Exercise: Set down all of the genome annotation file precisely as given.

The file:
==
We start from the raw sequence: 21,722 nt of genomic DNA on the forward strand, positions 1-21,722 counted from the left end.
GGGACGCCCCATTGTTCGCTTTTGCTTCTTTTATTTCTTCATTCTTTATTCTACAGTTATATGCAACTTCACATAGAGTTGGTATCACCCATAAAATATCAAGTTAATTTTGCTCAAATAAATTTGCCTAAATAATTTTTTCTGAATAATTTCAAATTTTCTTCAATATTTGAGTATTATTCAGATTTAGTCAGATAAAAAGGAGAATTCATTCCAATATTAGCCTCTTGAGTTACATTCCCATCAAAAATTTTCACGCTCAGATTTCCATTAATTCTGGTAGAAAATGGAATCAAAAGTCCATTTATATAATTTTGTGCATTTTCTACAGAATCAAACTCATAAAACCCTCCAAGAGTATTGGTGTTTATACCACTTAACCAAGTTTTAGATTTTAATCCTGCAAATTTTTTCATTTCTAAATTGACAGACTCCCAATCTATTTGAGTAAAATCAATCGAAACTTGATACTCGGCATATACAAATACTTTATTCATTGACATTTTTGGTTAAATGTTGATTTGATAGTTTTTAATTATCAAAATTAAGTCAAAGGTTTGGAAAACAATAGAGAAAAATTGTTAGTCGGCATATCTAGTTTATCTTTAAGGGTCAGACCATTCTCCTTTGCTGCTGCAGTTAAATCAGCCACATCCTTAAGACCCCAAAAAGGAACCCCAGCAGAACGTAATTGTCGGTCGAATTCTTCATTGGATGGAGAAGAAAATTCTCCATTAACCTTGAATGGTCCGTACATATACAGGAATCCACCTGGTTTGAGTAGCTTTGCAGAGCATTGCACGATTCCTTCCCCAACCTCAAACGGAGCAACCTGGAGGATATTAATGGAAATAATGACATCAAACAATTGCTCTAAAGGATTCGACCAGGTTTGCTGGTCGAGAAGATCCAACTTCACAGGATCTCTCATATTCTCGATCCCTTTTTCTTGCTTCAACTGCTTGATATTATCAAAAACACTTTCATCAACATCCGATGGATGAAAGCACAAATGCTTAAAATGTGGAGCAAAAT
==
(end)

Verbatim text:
We start from the raw sequence: 21,722 nt of genomic DNA on the forward strand, positions 1-21,722 counted from the left end.
GGGACGCCCCATTGTTCGCTTTTGCTTCTTTTATTTCTTCATTCTTTATTCTACAGTTATATGCAACTTCACATAGAGTTGGTATCACCCATAAAATATCAAGTTAATTTTGCTCAAATAAATTTGCCTAAATAATTTTTTCTGAATAATTTCAAATTTTCTTCAATATTTGAGTATTATTCAGATTTAGTCAGATAAAAAGGAGAATTCATTCCAATATTAGCCTCTTGAGTTACATTCCCATCAAAAATTTTCACGCTCAGATTTCCATTAATTCTGGTAGAAAATGGAATCAAAAGTCCATTTATATAATTTTGTGCATTTTCTACAGAATCAAACTCATAAAACCCTCCAAGAGTATTGGTGTTTATACCACTTAACCAAGTTTTAGATTTTAATCCTGCAAATTTTTTCATTTCTAAATTGACAGACTCCCAATCTATTTGAGTAAAATCAATCGAAACTTGATACTCGGCATATACAAATACTTTATTCATTGACATTTTTGGTTAAATGTTGATTTGATAGTTTTTAATTATCAAAATTAAGTCAAAGGTTTGGAAAACAATAGAGAAAAATTGTTAGTCGGCATATCTAGTTTATCTTTAAGGGTCAGACCATTCTCCTTTGCTGCTGCAGTTAAATCAGCCACATCCTTAAGACCCCAAAAAGGAACCCCAGCAGAACGTAATTGTCGGTCGAATTCTTCATTGGATGGAGAAGAAAATTCTCCATTAACCTTGAATGGTCCGTACATATACAGGAATCCACCTGGTTTGAGTAGCTTTGCAGAGCATTGCACGATTCCTTCCCCAACCTCAAACGGAGCAACCTGGAGGATATTAATGGAAATAATGACATCAAACAATTGCTCTAAAGGATTCGACCAGGTTTGCTGGTCGAGAAGATCCAACTTCACAGGATCTCTCATATTCTCGATCCCTTTTTCTTGCTTCAACTGCTTGATATTATCAAAAACACTTTCATCAACATCCGATGGATGAAAGCACAAATGCTTAAAATGTGGAGCAAAAT